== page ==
From the drum-beating office of the Big 12 Conference came this breathtaking news Monday: The Big 12 has more undefeated men's basketball teams than any other league in the country.
Wow. And just think, each of the Big 12's unscathed teams has played six or seven whole games.
Kansas and Oklahoma State are two of the unbeatens. No surprise there. The Jayhawks boast four returning starters, have not faced a ranked team and won't hit the road until January. Meanwhile, the Cowboys (7-0) mostly have played in Stillwater, but they do own an impressive neutral court victory over Syracuse.
Checking in with spotless 6-0 records are Kansas State and Texas A&M;, a pair of perennial tail-enders. Neither the Wildcats nor the Aggies, as you probably suspected, have tramped down Burma Road.
Texas A&M;, under first-year coach Billy Gillispie, already has established a national record of sorts. The Aggies have whipped up on North Carolina A&T;, Prairie View A&M; and Alabama A&M; giving them the most wins ever for an ampersand school over other ampersand schools.
Surprisingly, Texas A&I; isn't on the Aggies' schedule, but Texas-Permian Basin is and -- you guessed it -- Gillispie's club won that one, too, and by a mere 62 points (98-36). Like Kansas, the Aggies haven't used their road uniforms.
Kansas State has tackled no ampersands, but the Wildcats do have a win over a hyphen school -- a 76-42 thumping of Arkansas-Pine Bluff. Still, the 'Cats can boast they've won away from home.
Technically, K-State's 64-61 win over Wyoming was on a neutral floor because the game was staged in Casper, Wyo., instead of the Cowboys' barn in Laramie, yet you have to figure more Santa Claus elves went through the turnstiles than K-State fans.
Three other Big 12 member schools -- Texas, Oklahoma and Texas Tech -- have one defeat apiece. Texas bowed by two points to Iowa in the Maui Classic, and Oklahoma lost by five points to Washington in the Great Alaska Shootout.
Texas Tech's lone defeat was an 83-68 flogging at Texas Christian -- the same school Kansas plowed, 93-74, in Allen Fieldhouse last week.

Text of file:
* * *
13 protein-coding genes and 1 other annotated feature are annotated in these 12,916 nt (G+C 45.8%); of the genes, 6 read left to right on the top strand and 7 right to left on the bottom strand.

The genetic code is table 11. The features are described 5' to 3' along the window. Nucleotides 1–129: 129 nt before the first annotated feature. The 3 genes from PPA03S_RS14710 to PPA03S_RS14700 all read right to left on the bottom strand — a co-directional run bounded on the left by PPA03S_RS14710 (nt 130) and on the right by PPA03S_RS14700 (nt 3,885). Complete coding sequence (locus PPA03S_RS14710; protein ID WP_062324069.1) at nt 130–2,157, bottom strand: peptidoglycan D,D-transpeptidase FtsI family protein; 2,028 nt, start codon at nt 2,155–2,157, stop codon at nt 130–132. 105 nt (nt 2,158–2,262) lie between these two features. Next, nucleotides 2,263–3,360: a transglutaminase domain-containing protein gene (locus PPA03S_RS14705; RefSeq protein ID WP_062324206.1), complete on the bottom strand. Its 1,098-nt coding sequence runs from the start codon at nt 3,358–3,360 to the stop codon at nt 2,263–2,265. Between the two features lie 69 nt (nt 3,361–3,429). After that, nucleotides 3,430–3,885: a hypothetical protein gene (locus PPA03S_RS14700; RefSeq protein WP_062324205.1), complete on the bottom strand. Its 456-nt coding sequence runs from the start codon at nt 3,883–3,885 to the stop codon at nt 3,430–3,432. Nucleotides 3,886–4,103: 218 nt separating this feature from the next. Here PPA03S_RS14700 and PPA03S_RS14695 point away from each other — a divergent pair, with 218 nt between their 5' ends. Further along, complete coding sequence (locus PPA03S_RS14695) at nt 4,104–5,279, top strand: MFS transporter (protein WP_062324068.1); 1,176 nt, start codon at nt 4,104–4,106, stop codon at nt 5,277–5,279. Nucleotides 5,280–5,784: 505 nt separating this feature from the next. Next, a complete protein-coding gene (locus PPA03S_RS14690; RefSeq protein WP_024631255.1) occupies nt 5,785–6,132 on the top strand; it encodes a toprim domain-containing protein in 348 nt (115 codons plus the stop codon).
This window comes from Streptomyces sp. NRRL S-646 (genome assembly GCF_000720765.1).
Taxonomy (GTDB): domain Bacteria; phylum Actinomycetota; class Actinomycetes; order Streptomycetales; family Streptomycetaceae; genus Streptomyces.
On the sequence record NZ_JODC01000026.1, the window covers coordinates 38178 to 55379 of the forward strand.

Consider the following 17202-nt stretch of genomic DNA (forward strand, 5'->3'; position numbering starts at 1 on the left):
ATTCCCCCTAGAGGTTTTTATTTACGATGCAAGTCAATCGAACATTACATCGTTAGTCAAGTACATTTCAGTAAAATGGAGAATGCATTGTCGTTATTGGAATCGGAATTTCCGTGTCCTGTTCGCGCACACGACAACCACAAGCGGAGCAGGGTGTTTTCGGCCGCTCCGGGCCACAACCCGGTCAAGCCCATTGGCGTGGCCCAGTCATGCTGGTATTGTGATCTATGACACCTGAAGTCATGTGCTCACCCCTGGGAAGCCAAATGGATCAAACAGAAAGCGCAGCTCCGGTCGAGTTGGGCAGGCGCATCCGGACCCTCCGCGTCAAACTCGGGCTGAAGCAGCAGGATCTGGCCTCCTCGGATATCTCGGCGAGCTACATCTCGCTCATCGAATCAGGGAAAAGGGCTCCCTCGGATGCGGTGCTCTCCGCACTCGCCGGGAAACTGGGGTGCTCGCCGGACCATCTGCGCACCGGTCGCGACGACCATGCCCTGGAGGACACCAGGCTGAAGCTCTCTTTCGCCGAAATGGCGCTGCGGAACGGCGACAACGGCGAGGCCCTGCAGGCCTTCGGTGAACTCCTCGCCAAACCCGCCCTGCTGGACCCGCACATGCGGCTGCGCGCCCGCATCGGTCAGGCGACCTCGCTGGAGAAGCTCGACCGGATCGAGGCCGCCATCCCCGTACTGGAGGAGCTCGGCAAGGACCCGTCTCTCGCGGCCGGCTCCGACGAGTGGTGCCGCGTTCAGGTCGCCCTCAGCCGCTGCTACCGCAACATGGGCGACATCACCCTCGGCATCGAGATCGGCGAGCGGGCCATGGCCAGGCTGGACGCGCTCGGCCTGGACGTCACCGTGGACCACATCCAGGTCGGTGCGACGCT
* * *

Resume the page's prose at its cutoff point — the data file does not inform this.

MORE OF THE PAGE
While the Big 12 Conference office has trumpeted its teams' glossy non-conference records against mostly suspect competition, league potentates have yet to emphasize what appears to be an impressive crop of freshmen.
Most people know Texas has two McDonald's All-Americans in point guard Daniel Gibson and big man LaMarcus Aldridge. Neither has disappointed. Gibson leads the deep and balanced Longhorns in scoring -- with an average of 12.7 points a game -- and in assists as well. Aldridge has battled foul trouble, but nevertheless is averaging 8.6 points and 6.1 rebounds.
Kansas' Russell Robinson is a keeper. The 6-foot-1 guard is the Jayhawks' sixth man, averaging 7.3 points while spending less than 15 minutes per game on the floor. Robinson would be a starter at three-fourths of the Big 12 schools.
Several other less ballyhooed freshmen also are making noise.
Texas Tech's Martin Zeno, a 6-5 guard from Sulphur, La., leads the conference in the important assist-to-turnover ratio with 26 assists and only six giveaways. Zeno also ranks among the league's top five in steals.
Colorado could make a case, however, that Richard Roby is a better all-around performer than Zeno. Roby, who spent the last four years at a prep school in Groton, Mass., leads the Buffaloes in scoring with a 14.8 average. The 6-6 Roby is also averaging 6.6 rebounds and ranks third in the league in steals.
Baylor boasts the league's highest-scoring freshman in guard Aaron Bruce, an Australian whose 17.8 scoring average is the fourth highest in the league. Another Australian, Nebraska's 6-11 Aleks Maric, is among the league's top rebounders at 9.0 per game. Maric also boasts a glossy .594 shooting percentage.
Finally, there is Texas A&M;'s Joseph Jones, a 6-9, 260-pounder from the small Texas town of Normangee who is averaging 11.0 points and 8.7 boards a game.
Kansas will begin conference play against A&M; on Jan. 5 in Allen Fieldhouse so we'll soon know if Jones is the real thing or a product of a nonconference schedule so soft you could spread it on Christmas cookies.